Back when I was on the night copy desk, my boss would cringe a bit when I told a green new hire that one of the copy editor's jobs is to "think dirty before the readers do."
But seriously, that is part of the job, and I was well-trained for that by growing up with three older brothers (most especially storyteller Corey, RIP). Sometimes life doesn't help with that, like when the sports guys would have to get creative to avoid using Casey Dick's last name in a headline, or use it in a way that wouldn't be thought "dirty."
There's a joke I could use here, but I won't, and for just that reason.
Occasionally I get submissions that don't make it into the paper for the same reasons; I still recall having to argue with a guy who kept submitting jokes involving Viagra, and I don't think he ever recognized that this is a family newspaper, so that's not acceptable.
When I say family, I don't mean the Hussman family, though one might think that. This paper is read by school-age kids up to young adults, Gen-Xers like me, baby boomers and nonagenarians (though I'm sure there are also a few centenarians as well). Because of that, we tend to not intentionally use prurient content in what is produced by the newsroom. Tell us, please, if you find something like that, but don't expect that your letter will be printed. It might just be you having that dirty thought associated with Peyronie's disease or bestiality (seriously???).
I might remind you of this bit from the policy box that appears on the Voices page every day (emphasis mine): "Clarity, brevity and originality are particularly valued, and letters must be suitable for publication in a family newspaper."
Not only does that mean no obscenity (you have no idea how many letters are rejected for that; that doesn't include words like "damn" or "hell"), but mentions of genitalia and the physical act of sex, sexual diseases, etc., are likely non-starters except in the most clinical sense (and who but a doctor does that?). Add to that things that might make you toss your morning eggs and bacon; that would be the breakfast test that precludes use of certain words and overly explicit descriptions of body functions.
But isn't that an infringement of your First Amendment rights? Nope. For one thing, the Constitution enjoins the government, not newspapers, from doing things that might interfere with your rights to free speech, etc. Newspapers are nongovernmental entities that can determine what they will and will not publish.
You're free to spout those things on social media platforms, but as nongovernmental entities as well, those platforms can determine what is and isn't allowable, spelled out in their terms of service (TOS). If you violate the TOS, you shouldn't be surprised if you're kicked off or at least suspended; that's when it would be handy to have your very own platform, and possibly your own Internet service provider since they too have TOS and may opt to boot you for failing to follow the rules everyone else is expected to.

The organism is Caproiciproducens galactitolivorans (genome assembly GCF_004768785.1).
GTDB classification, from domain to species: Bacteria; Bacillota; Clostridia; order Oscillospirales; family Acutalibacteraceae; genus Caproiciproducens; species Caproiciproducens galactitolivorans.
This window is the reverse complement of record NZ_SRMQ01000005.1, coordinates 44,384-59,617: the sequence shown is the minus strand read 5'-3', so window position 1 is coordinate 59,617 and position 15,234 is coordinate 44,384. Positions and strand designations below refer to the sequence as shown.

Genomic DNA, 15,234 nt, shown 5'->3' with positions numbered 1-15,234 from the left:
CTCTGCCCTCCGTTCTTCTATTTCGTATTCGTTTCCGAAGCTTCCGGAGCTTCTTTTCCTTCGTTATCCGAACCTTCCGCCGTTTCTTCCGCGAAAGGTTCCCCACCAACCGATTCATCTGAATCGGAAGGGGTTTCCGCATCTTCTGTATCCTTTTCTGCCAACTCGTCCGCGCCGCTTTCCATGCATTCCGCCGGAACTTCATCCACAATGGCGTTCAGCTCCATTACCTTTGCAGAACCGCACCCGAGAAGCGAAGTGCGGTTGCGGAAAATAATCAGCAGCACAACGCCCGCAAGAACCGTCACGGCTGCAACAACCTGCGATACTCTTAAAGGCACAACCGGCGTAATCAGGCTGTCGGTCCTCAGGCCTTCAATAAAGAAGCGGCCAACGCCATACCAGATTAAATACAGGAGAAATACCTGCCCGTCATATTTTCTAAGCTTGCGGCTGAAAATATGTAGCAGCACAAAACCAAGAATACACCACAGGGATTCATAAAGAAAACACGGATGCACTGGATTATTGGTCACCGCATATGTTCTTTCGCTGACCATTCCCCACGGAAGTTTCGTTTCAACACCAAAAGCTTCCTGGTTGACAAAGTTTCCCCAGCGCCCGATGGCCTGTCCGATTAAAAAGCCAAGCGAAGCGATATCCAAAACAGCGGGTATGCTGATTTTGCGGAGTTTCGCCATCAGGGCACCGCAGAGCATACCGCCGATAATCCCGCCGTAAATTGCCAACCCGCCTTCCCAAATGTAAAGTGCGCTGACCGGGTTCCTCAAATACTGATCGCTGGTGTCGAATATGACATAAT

But that's not fair, I hear some of you say (with some not-so-creative obscenities thrown in). Maybe not, but life isn't fair. You have the right to free speech, but like all the other rights in the Constitution, it isn't absolute, and can still be subject to government regulation; libel/slander, incitement of lawless action, etc., are not protected. Newspapers also have First Amendment rights, and to protect themselves and readers, the responsible ones put some things off-limits for publication.
I might also suggest another test when it comes to writing a letter to the editor: If it's something that would make your grandma smack you upside the head, or something that would make a dirty-minded 12-year-old boy guffaw, perhaps you might want to leave that for a night at the bar.
I'd like to thank everyone who has contacted me about my recent covid infection and my car accident. The outpouring of positivity and support means the world to me in what turned out to be a very dark time.
I'm still not completely out of the woods on covid yet; I'm now testing negative again, but I'm still a bit weak and brain-foggy, and dealing with the last bits of stuff in my lungs. It will take a few weeks, probably, for me to feel as normal as a weirdo like me can feel, and I'm not taking any chances. I got a little lax on a few recent outside shopping trips, so that's probably when I got infected; it's back to delivery, and the kindness of friends who'll pick up the occasional item from Trader Joe's for me.
The car situation is coming to (sort of) an end, though I still have to try to find a newer car with not a lot of money. Now's when I really wish I were wealthy, not because having money would make me happy (it wouldn't), but because I wouldn't be dealing with stomach-churning worry every time something with major monetary complications happens.
Good thing I'm stocked up on my famotidine prescription.
Assistant Editor Brenda Looper is editor of the Voices page. Email her at email@example.com. Read her blog at blooper0223.wordpress.com.